According to the BBC, Greenpeace and Friends of the Earth have pulled out of the British Government’s consultation on whether or not the U.K. should build more nuclear power stations, claiming that it is not a “fair and full debate”.
Of course, what they really mean is that they aren’t winning the debate, which I have to say I don’t find terribly surprising (especially as a number of prominent environmentalists are on record as supporting nuclear power). A lot of environmentalists are misinformed or even wilfully ignorant about the issues they wish to “debate”, and when challenged on the subject by someone who does have the facts, they either pull out the “precautionary principle” and claim that the other party cannot be aware of all possible consequences (which is true, but their version of the precautionary principle would have us all confined to underground bunkers for fear of asteroid strikes1), or—as in this instance—run away from the debate claiming that it “isn’t fair”.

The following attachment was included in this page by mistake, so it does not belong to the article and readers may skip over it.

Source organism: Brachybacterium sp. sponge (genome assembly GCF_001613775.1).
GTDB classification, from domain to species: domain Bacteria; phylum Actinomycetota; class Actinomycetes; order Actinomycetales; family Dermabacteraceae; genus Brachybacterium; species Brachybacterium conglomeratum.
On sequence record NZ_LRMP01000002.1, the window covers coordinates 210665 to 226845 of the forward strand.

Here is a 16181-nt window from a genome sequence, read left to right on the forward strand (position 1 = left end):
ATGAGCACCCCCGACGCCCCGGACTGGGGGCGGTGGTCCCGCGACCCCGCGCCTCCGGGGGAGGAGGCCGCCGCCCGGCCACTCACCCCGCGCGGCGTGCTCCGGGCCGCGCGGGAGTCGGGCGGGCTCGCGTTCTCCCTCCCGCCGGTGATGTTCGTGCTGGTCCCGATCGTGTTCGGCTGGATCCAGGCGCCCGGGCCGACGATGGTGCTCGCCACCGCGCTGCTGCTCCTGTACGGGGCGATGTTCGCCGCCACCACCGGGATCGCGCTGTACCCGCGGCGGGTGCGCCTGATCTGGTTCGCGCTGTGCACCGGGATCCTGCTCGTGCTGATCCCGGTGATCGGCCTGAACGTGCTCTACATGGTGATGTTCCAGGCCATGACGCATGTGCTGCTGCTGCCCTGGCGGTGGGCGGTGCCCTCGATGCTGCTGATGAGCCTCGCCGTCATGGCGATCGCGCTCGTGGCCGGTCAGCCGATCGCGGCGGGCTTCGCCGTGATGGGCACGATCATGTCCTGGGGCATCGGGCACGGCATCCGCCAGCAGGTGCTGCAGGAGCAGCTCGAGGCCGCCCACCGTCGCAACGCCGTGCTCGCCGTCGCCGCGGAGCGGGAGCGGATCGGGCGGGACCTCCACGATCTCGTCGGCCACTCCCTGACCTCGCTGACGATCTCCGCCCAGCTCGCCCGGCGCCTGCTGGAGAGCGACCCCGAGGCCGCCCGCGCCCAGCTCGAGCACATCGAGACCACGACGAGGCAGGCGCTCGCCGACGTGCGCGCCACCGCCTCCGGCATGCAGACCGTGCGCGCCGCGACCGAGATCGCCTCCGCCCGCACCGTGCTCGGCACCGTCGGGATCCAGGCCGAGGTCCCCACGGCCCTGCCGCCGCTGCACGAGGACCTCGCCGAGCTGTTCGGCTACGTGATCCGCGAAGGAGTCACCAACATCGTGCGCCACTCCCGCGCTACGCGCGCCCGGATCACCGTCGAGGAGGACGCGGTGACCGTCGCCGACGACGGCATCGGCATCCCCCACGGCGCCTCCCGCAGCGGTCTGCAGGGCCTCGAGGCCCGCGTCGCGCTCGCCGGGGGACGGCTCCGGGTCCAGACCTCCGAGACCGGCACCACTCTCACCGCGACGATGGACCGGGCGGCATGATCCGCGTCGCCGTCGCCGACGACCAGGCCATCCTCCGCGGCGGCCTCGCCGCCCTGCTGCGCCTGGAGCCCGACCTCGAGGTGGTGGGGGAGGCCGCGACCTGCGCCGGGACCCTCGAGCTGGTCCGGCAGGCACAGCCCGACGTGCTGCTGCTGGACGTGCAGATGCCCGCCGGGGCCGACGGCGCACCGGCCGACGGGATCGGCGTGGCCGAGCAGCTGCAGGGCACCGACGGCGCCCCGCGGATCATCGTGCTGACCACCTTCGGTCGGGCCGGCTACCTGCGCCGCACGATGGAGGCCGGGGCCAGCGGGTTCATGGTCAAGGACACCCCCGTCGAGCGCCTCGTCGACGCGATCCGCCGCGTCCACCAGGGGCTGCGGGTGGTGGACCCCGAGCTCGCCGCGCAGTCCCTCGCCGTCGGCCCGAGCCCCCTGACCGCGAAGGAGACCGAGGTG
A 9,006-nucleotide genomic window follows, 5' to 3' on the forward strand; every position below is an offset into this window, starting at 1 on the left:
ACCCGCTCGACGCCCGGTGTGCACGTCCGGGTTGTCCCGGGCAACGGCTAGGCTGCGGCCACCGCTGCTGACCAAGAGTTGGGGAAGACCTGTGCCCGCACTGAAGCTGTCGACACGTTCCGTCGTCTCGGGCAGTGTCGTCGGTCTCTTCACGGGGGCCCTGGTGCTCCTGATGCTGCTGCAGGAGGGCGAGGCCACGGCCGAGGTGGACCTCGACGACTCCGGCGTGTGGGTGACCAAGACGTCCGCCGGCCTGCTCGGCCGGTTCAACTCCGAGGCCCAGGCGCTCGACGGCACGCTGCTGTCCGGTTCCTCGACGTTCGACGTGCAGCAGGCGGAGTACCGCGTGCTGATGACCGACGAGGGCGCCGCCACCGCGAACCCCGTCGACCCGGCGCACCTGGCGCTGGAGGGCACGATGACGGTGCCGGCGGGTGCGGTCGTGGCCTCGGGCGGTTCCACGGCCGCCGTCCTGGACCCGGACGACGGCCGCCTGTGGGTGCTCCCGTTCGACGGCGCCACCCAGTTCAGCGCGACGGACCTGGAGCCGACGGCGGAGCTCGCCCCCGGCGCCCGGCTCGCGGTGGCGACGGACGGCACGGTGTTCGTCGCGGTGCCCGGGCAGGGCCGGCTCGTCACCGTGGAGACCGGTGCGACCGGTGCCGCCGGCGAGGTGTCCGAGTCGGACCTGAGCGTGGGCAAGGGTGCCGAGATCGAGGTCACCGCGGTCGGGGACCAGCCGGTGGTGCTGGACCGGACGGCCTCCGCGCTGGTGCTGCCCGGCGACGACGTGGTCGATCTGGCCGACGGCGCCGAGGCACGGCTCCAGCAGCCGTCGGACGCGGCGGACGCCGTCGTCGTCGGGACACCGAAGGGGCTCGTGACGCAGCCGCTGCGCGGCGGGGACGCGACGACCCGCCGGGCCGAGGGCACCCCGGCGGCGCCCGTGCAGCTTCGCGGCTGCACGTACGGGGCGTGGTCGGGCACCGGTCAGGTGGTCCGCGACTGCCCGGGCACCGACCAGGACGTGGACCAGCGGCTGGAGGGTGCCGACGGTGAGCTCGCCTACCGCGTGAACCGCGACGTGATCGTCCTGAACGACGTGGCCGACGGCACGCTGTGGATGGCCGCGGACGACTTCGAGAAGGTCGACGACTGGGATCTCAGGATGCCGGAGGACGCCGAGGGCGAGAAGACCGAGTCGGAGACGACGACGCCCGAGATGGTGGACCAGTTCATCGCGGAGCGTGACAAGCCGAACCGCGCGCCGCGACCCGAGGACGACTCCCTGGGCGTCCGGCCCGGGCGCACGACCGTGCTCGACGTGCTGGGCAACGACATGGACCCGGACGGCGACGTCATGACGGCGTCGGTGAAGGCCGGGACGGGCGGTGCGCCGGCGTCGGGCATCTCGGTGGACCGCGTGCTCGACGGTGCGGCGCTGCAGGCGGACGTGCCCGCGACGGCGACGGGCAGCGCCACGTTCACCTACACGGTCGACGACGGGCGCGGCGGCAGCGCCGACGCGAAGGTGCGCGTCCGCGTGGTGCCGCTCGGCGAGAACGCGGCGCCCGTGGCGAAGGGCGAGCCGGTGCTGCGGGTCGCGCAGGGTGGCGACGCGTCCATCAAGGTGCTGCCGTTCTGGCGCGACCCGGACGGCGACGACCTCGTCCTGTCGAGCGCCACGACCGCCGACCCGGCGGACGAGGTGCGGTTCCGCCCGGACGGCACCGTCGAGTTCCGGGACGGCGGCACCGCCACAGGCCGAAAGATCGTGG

Frankly it’s pathetic.
1 This is the reason that I dislike the “precautionary principle”. The original idea was that you should, when making a decision, take account of any risks inherent in that decision. Which, frankly, is what any sane person would do anyway (which begs the question, why do we need a name for this practice?!). But it is often trotted out and used in the sense of “we must not do that because there is a risk, however slight”, which is just plain crazy.